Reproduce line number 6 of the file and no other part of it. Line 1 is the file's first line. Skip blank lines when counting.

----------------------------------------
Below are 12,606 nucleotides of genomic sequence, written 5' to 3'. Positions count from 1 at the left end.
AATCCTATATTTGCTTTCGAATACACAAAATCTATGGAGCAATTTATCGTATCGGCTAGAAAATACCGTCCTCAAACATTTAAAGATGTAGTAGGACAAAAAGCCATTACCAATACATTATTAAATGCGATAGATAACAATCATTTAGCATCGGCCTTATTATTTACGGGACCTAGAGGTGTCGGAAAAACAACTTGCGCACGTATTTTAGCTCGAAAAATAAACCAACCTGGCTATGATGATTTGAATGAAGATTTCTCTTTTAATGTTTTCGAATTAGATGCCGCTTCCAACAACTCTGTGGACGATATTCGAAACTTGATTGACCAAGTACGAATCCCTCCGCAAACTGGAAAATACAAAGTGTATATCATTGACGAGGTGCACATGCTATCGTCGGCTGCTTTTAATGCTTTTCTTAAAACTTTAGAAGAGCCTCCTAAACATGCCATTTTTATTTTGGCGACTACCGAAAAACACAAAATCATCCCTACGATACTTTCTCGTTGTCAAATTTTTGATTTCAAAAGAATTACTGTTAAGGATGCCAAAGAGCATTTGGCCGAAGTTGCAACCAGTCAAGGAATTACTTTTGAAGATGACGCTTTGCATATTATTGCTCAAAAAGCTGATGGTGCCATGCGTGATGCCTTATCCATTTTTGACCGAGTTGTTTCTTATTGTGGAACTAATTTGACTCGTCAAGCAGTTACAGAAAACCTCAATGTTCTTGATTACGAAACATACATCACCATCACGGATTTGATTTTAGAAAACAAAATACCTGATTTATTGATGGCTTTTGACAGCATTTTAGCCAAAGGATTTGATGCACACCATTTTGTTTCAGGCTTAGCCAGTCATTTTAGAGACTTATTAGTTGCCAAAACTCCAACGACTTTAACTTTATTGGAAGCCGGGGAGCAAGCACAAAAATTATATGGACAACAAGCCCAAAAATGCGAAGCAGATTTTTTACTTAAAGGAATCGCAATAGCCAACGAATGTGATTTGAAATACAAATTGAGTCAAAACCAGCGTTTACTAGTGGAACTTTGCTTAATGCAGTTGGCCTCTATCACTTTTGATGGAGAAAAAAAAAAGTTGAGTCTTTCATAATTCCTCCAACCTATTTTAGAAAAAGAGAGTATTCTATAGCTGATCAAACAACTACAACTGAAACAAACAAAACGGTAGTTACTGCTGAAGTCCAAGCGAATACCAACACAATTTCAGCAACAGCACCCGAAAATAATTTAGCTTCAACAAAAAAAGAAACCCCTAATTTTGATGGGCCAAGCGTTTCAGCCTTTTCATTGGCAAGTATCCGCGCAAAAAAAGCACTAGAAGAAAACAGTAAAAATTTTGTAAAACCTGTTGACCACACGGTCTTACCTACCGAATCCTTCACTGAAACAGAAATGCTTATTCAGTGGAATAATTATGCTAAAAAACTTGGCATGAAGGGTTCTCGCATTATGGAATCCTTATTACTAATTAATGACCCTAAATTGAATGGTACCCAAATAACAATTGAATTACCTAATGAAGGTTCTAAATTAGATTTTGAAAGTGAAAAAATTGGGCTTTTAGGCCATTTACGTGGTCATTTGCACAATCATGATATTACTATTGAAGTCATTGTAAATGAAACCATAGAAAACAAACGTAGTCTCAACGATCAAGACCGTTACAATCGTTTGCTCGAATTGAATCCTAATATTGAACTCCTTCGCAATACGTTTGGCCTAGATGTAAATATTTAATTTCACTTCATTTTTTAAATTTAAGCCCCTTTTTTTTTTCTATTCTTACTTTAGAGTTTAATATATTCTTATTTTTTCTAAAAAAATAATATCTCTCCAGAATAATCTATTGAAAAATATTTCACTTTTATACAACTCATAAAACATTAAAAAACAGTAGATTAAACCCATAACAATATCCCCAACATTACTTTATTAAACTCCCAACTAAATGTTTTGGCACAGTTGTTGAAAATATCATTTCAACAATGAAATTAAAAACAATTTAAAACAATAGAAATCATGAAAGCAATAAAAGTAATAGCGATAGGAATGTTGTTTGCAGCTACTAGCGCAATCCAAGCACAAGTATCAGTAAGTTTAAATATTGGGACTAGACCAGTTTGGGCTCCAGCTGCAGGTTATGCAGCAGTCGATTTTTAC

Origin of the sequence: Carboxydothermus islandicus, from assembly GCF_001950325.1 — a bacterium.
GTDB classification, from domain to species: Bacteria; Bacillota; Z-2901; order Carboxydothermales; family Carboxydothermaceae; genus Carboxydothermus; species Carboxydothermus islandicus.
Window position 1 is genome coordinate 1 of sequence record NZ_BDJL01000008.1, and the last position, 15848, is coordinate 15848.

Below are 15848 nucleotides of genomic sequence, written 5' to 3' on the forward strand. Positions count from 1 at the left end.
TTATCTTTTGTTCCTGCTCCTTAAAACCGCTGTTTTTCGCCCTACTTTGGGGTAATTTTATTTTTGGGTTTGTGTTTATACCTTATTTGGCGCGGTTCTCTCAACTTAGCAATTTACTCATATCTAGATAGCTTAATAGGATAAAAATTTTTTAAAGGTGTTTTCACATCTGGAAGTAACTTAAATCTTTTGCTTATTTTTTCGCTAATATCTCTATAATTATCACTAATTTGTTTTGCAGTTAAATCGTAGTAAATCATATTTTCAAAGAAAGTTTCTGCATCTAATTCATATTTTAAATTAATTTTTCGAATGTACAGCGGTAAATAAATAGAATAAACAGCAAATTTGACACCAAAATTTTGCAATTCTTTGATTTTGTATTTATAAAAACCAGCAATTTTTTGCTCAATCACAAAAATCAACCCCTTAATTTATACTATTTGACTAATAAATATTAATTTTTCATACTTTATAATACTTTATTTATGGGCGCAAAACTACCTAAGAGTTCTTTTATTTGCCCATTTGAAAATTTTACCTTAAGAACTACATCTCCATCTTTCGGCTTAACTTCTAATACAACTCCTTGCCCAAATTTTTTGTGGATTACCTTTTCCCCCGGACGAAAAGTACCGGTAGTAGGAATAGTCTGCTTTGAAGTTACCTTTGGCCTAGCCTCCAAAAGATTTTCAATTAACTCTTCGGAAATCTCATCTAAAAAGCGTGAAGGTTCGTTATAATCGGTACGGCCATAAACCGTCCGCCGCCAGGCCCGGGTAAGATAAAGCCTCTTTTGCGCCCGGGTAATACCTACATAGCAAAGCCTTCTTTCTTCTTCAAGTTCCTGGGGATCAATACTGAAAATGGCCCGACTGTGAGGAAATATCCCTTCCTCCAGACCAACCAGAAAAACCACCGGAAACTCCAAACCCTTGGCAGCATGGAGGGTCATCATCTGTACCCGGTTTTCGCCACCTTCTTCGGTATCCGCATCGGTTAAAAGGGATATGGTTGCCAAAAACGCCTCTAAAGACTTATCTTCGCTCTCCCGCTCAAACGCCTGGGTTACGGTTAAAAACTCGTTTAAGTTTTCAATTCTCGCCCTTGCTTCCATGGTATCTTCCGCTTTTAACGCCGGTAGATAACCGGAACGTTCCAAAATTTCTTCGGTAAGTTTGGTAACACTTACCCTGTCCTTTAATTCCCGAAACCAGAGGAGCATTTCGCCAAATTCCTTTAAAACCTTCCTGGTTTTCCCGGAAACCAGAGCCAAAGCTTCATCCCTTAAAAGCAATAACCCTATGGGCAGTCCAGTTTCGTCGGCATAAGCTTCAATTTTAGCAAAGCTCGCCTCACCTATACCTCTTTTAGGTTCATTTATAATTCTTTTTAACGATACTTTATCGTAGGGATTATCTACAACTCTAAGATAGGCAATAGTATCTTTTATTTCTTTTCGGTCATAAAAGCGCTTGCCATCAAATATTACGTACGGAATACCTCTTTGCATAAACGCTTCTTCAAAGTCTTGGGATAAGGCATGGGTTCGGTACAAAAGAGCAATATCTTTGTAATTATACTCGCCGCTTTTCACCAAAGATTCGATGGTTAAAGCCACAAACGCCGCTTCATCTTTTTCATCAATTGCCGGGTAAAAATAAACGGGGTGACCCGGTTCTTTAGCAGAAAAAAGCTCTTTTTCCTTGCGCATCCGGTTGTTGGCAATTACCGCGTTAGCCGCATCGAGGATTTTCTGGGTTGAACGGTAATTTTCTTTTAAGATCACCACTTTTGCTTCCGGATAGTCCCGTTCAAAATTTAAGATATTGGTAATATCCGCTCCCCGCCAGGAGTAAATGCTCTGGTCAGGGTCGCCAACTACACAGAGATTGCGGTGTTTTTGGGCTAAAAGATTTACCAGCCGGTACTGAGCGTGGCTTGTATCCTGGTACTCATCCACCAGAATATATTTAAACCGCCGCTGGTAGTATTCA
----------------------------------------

Below are 15848 nucleotides of genomic sequence, written 5' to 3' on the forward strand. Positions count from 1 at the left end.